One of the external authorities to which suspected wrongdoing can be reported is the "House for Whistleblowers". This is a government agency which, at the whistleblower's request, will con-duct an investigation into the suspected wrongdoing and, if desired, into the employer's treatment of the whistleblower in connection with the report. Under the Act, the same individuals who are entitled to make an internal report may also ask the House for advice or request an investigation. The whistleblower is also free to report the suspected wrongdoing elsewhere. The House will initiate an investigation only if there are reasonable grounds for the suspected wrongdoing, taking into account the organisation's interests as well. During the investigation, the whistleblower, witnesses and experts can be summoned to appear and testify but they retain the right to assert a legal privilege. As confidentiality is essential for the whistleblower and other involved parties, their testimony will not be made public or disclosed to third parties and all parties have a duty of confidentiality.
Following an investigation the House will publish an anonymised report containing its conclusions regarding the nature, causes and consequences of the wrongdoing and its recommendations. Nothing in the report will constitute legally binding findings as to civil liability or the commission of a criminal offence.
Private-sector and government employees who have acted properly and in good faith are protected against retaliation: under the Act their legal position may not be adversely affected as a result of having "spoken up". For example, they may not be denied a raise or promotion and their employment may not be terminated. This protection applies from the time they report the suspected wrongdoing. When the Act was passed, a motion was adopted asking the government to extend this protection to workers other than employees (e.g. independent contractors) as soon as possible.
Electronic filing of documents in Trade Register
Starting 2017, enterprises that are required to file their annual accounts in the Trade Register will have to do so in electronic form. The main category of enterprises to which this will apply are legal entities incorporated under Dutch law: BVs, NVs, cooperatives and mutual insurance associations, as well as associations and foundations with a minimum annual turnover of EUR 6 million in two consecutive financial years. The electronic-filing obligation will also apply to "formally foreign" companies under the Companies Formally Registered Abroad Act (Wet op de formeel buitenlandse vennootschappen), to foreign legal entities that operate in the Netherlands and are under an obligation in their home country to file annual accounts, and to organisations in a number of specific sectors (such as pensions and housing).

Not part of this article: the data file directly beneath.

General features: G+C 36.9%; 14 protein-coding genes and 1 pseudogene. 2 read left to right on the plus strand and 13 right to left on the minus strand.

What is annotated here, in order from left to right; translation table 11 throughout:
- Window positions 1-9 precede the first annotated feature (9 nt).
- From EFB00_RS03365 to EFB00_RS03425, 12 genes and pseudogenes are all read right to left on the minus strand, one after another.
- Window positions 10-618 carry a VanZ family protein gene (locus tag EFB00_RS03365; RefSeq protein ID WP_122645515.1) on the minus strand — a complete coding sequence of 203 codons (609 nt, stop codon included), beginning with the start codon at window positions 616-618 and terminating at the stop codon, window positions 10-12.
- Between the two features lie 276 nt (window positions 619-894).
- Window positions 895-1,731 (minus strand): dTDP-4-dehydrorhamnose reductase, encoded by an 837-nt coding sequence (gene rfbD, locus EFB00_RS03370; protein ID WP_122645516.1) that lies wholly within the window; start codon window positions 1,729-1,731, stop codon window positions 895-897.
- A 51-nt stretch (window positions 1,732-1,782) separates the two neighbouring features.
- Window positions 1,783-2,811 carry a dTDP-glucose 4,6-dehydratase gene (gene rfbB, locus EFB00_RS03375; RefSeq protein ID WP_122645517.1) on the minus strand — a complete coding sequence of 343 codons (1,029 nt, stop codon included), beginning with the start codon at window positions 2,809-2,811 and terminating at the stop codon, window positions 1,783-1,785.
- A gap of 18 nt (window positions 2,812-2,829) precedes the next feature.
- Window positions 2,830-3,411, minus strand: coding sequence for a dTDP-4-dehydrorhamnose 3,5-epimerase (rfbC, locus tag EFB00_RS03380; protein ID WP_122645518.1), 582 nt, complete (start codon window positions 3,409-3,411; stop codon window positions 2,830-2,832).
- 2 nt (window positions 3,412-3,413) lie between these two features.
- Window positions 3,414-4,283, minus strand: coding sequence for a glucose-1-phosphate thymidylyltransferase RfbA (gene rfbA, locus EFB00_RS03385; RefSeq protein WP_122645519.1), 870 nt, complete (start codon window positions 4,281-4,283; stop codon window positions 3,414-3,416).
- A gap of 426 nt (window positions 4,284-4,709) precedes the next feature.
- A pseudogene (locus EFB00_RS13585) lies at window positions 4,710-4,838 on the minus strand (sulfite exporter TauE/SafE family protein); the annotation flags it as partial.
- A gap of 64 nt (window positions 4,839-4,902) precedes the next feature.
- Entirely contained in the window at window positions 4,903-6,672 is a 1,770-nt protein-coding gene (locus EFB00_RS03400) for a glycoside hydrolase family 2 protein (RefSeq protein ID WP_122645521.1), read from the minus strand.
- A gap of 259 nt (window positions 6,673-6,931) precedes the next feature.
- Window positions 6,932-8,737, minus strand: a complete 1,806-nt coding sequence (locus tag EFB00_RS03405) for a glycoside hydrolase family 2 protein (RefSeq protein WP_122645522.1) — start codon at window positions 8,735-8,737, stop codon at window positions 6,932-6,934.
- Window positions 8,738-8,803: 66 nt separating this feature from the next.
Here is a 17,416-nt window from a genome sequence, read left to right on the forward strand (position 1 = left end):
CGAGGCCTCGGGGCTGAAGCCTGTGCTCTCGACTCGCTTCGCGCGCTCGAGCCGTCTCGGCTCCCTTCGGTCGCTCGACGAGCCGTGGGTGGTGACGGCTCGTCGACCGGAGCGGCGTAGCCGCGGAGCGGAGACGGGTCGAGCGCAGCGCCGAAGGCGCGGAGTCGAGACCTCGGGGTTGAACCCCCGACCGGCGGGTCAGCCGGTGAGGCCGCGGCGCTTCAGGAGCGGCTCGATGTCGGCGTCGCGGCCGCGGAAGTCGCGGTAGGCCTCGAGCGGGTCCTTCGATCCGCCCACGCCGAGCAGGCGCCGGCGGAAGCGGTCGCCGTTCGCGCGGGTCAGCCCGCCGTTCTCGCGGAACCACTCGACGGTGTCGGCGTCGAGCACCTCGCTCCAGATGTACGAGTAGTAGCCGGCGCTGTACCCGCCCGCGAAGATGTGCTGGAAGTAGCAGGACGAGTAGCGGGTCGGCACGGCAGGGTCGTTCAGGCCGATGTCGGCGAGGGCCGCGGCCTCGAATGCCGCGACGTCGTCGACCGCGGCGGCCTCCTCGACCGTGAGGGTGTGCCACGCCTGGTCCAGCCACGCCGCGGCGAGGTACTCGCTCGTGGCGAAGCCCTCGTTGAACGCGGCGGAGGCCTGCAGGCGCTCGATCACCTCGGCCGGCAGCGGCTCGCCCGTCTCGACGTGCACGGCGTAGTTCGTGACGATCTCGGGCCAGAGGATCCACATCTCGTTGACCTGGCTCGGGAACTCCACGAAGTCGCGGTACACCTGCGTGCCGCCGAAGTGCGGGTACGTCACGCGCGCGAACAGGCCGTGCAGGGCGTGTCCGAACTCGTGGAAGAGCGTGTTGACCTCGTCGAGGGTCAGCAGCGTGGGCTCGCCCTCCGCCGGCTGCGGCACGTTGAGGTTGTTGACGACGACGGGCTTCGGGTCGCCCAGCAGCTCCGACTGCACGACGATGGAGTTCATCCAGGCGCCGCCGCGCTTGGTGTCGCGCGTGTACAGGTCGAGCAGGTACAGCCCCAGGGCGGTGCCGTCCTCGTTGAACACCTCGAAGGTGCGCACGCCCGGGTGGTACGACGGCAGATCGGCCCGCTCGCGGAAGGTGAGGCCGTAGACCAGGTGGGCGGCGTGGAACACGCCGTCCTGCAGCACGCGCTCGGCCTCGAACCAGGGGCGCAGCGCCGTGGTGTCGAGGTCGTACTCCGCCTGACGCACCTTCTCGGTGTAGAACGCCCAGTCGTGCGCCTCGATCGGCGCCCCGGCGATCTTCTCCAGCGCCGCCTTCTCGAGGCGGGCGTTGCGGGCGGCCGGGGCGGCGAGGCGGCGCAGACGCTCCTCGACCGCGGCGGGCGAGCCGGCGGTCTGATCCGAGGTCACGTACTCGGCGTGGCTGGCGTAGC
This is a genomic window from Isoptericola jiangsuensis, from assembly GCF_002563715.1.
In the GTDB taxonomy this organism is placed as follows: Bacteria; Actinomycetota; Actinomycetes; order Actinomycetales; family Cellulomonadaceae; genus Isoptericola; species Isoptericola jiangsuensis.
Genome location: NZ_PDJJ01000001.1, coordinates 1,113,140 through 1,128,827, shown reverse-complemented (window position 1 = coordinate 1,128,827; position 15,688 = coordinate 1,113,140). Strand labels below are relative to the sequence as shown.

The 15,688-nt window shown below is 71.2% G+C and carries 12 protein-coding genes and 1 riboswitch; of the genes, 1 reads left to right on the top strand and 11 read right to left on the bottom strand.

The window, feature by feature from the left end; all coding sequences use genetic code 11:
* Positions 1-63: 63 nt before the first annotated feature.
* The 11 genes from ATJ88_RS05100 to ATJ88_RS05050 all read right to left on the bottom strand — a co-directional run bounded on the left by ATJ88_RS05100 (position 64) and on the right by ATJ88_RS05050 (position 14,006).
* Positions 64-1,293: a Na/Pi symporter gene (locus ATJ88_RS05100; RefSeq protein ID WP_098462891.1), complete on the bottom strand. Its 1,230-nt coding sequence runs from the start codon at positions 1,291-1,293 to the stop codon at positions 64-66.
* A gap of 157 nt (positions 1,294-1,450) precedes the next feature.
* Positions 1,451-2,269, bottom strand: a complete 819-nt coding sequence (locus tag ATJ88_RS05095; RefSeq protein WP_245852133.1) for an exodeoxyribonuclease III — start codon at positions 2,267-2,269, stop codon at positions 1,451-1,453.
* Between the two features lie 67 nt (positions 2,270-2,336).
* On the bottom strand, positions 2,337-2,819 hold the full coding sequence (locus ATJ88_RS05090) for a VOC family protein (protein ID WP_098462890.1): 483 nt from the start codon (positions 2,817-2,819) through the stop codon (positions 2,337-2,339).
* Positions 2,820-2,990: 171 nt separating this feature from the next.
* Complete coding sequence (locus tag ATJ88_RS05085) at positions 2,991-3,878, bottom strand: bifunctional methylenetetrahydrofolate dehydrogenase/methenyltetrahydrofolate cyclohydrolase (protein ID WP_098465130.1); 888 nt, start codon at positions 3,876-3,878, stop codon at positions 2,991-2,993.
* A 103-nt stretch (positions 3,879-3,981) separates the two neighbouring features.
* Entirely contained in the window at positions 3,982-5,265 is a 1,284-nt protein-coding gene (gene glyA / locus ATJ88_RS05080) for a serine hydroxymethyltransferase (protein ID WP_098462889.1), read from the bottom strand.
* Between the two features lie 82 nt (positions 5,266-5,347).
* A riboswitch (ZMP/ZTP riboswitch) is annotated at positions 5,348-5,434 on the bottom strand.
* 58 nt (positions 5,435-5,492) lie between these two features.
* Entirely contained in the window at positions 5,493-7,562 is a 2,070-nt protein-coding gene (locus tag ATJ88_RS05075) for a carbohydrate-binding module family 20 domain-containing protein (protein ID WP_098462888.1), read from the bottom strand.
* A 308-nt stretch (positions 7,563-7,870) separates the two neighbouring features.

The obligation will be phased in based on the size of the enterprise in question. For microenterprises and small enterprises, their annual accounts will have to be filed in electronic form as from their 2016 financial year. Medium-sized and large enterprises will be subject to the obligation as from their 2017 and 2019 financial years, respectively. The obligation will not apply to listed companies as they are already subject to EU-level rules on the filing of their annual accounts and other reports. With regard to the method of filing, the Standard Business Reporting programme must be used. This is a system-to-system reporting method making it possible for financial information to be compiled and sent to the tax authorities, the Central Bureau of Statistics and various banks.